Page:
Tuesday, 28 December 2010
Bellow - Seize the day.
“When it came to concealing his troubles Tommy Wilhelm was not less capable than the next fellow.” (Bellow, 1956, p.3).
“He liked to wear good clothes, but once he had put it on, each article appeared o go its own way.” (Bellow, 1956, p.6).
“He had put forth plenty of effort, but that was not the same as working hard, was it?” (Bellow, 1956, p.7).
“And then, when he was best aware of the risks and knew a hundred reasons against going and had made himself sick with fear, he left home. (…) Ten such decisions made up the history of his life. He had decided that it would be a bad mistake to go to Hollywood, and then he went.” (Bellow, 1956, p.23).
“In any moment of quiet, when sheer fatigue prevented him from struggling, he was apt to feel this mysterious weight, this growth or collection of nameless things which it was the business of his life to carry about.” (Bellow, 1956, p.39).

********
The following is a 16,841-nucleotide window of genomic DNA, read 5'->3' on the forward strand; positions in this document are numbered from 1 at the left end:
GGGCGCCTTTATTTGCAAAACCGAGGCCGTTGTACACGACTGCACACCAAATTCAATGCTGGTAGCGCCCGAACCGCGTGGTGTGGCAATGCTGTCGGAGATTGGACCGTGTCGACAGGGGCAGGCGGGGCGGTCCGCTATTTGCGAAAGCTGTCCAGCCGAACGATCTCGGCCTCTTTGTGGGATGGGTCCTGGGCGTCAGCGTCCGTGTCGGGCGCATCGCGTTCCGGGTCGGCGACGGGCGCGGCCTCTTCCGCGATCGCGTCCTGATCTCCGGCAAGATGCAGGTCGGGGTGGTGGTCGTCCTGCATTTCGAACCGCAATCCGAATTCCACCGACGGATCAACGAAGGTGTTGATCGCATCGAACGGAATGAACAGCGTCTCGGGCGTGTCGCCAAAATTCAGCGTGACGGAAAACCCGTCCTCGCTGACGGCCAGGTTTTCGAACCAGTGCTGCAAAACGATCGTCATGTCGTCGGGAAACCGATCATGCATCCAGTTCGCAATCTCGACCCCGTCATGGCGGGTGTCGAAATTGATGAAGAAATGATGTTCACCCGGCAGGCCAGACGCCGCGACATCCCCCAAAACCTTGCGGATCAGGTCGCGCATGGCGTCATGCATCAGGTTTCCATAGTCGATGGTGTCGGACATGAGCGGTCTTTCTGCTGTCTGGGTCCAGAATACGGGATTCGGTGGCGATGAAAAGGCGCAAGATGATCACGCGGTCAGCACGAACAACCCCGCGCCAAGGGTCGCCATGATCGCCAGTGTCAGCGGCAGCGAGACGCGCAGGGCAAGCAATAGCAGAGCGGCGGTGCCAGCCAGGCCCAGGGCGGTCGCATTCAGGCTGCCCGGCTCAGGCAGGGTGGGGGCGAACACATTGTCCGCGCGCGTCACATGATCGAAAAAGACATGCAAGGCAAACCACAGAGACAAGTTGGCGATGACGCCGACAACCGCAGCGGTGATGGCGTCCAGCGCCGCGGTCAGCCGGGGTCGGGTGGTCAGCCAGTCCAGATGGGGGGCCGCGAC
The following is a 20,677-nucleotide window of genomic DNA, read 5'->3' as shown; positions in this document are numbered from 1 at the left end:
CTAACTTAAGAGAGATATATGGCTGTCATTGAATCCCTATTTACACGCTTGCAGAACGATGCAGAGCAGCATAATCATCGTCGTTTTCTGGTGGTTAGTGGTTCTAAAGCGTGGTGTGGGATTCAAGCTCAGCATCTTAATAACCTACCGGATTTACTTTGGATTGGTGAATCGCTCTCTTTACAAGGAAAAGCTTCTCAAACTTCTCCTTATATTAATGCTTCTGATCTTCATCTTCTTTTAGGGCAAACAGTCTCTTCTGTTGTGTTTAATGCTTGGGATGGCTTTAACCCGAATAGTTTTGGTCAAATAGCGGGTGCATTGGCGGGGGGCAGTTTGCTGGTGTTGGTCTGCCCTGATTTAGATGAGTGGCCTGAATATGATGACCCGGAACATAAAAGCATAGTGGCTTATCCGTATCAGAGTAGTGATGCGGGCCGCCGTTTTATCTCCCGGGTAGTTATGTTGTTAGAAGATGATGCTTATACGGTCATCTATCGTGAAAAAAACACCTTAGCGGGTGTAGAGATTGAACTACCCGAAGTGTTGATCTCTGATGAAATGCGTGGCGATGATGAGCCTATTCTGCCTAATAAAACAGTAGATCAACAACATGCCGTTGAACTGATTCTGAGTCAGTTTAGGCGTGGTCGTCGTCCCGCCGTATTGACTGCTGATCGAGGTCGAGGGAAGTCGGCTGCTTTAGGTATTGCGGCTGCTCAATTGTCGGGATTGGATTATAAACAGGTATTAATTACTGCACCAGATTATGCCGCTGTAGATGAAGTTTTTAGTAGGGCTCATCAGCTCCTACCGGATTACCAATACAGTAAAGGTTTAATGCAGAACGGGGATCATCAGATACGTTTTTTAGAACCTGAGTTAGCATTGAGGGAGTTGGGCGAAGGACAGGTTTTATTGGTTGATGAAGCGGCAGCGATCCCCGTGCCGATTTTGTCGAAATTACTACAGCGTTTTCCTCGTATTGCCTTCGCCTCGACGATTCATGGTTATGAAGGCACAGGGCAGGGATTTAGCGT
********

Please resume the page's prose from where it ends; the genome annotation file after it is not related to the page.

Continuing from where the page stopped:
“And Wilhelm though, Once a guy starts to slip, he figures he might as well be a clunk. A real big clunk. He even takes pride in it.” (Bellow, 1956, p.47).
“Don’t talk to me about being free. A rich man may be free on an income of a million net. A poor man may be free because nobody cares what he does. Bu a fellow in my position has to sweat out until he drops dead.” (Bellow, 1956, p.49).
“the business of life, the real business – to carry his peculiar burden, to feel shame and impotence, to taste these quelled tears – the only important business, the highest business was done. Maybe the making of mistakes expressed the very purpose of his life and the essence of being here.” (Bellow, 1956, p.56).